Wolf Parade – Thin Mind
Overall, Wolf Parade have carefully crafted another winning record. Maybe not one to win over new fans, but Thin Mind is a solid addition to a sparkling oeuvre
Thin Mind is mostly back to basics Wolf Parade. The departure of multi-instrumentalist Dante DeCaro last year means that the band has returned to its original trio, something embraced on the new album, helping them to focus more keenly. Which is ironic, as the album is all about technological anxiety and how it 'thins' our minds, preventing us from really appreciating things or concentrating.
Under Glass opens the album with a mission statement: we're still 'free in our minds' but 'nobody knows what they want anymore'. It's a sharp, polished song with typical Wolf Parade chords and Dan Boeckner's paranoid croon. The album is a little more experimental than previous efforts, especially in their liberal use of synths. In Julia Take Your Man Home, Spencer Krug imagines a more toxic version of himself in various 'drunken jerk' situations, and it's kept chugging with some kooky percussion and wacked-out synth-work.
Boeckner and Krug split lyrical duties as usual, giving the album a nice to and fro feel from song to song. Their stories tend to work better in the specifics (about Vancouver Island in Forest Green, about a small wedding in As Kind as You Can), rather than when they try to impose grandiose platitudes (The Static Age – sadly not about The Misfits album, but about technology and empires and stuff).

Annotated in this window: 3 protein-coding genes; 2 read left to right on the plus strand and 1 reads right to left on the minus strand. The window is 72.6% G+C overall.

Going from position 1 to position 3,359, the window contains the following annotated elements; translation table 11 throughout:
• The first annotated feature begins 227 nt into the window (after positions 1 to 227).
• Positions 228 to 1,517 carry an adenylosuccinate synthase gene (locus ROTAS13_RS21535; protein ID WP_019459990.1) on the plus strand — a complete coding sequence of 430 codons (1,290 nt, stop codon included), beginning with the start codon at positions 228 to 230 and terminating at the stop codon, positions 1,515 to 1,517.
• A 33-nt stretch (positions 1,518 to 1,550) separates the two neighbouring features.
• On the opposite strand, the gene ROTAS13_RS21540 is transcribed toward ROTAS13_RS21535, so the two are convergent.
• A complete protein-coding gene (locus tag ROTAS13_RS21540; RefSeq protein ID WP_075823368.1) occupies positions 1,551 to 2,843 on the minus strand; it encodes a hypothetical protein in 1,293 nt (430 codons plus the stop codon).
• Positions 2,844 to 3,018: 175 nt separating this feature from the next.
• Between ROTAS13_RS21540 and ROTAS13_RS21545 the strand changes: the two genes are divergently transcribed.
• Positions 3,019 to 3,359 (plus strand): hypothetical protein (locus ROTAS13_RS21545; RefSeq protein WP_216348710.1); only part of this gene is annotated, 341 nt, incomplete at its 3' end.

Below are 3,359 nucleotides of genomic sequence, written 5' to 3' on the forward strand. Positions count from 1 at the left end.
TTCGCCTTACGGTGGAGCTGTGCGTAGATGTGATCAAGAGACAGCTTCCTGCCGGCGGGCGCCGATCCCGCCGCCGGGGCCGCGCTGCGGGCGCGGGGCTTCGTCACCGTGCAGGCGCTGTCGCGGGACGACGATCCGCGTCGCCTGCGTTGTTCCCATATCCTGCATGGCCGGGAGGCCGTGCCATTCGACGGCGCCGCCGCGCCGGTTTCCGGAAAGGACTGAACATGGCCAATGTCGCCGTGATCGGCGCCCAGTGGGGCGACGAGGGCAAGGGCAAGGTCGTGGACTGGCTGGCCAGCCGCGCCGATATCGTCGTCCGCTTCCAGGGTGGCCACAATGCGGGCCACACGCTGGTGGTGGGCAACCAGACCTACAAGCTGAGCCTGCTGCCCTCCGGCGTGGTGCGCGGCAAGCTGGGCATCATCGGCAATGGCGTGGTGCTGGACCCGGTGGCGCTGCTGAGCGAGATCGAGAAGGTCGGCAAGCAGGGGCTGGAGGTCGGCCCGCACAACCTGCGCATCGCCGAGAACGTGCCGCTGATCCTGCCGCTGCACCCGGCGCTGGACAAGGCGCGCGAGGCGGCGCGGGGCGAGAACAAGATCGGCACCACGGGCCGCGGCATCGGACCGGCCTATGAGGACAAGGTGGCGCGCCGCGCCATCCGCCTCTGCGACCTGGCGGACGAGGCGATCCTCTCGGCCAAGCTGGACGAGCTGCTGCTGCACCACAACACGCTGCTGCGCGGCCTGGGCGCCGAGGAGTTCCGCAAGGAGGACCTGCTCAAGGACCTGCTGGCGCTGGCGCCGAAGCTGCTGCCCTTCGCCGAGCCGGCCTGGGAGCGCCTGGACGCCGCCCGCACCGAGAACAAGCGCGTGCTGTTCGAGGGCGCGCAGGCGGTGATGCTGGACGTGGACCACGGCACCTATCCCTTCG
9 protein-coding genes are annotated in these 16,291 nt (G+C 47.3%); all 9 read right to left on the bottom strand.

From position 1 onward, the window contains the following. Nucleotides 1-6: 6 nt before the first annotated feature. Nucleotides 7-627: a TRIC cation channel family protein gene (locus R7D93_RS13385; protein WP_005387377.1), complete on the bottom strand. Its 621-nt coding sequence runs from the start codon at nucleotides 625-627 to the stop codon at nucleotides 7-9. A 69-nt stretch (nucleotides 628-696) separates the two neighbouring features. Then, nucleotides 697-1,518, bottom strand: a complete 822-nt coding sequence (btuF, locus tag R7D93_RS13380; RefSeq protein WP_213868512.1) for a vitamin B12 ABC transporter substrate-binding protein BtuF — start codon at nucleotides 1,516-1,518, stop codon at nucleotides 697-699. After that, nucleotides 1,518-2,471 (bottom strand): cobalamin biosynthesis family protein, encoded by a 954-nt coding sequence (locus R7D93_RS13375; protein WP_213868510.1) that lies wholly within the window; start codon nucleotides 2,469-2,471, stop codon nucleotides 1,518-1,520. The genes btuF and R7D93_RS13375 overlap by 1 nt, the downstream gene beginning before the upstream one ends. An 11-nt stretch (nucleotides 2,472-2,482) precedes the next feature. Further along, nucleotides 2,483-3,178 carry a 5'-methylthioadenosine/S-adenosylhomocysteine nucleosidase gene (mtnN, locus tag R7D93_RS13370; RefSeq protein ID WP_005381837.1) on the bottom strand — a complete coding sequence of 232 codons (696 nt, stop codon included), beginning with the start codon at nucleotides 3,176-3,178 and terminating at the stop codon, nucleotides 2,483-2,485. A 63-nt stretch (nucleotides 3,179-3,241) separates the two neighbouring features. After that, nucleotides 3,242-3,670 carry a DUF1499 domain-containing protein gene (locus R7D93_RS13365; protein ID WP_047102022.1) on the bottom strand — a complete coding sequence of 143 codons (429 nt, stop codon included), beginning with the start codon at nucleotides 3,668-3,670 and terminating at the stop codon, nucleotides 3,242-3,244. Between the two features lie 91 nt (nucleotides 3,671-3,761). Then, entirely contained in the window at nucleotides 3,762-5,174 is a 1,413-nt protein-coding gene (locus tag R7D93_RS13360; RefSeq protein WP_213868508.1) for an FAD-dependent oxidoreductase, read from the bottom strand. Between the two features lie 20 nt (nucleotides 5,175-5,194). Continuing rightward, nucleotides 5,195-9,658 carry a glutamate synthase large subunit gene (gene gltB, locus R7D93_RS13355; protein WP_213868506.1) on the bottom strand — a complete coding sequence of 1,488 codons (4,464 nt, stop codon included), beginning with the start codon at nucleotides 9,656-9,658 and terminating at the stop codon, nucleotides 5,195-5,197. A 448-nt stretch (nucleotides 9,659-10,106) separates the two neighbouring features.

Despite the synth prevalance, the band manage to avoid sci-fi pastiche until Against the Day goes all in while telling a story of 'Lovecraftian, geological love'. It was hinted at throughout, particularly the outro to Forest Green and on Wandering Son, but they throw caution to the wind here. It's a striking pose for a band with such a consistent sound, but they pull it off well and it's a welcome jolt of energy before Town Square ends things in more familiar territory.
Overall, the band have carefully crafted another winning record with just a few tweaks to their regular formula. Maybe not one to win over new fans, but a solid addition to a sparkling oeuvre.
Listen to: Under Glass, Wandering Son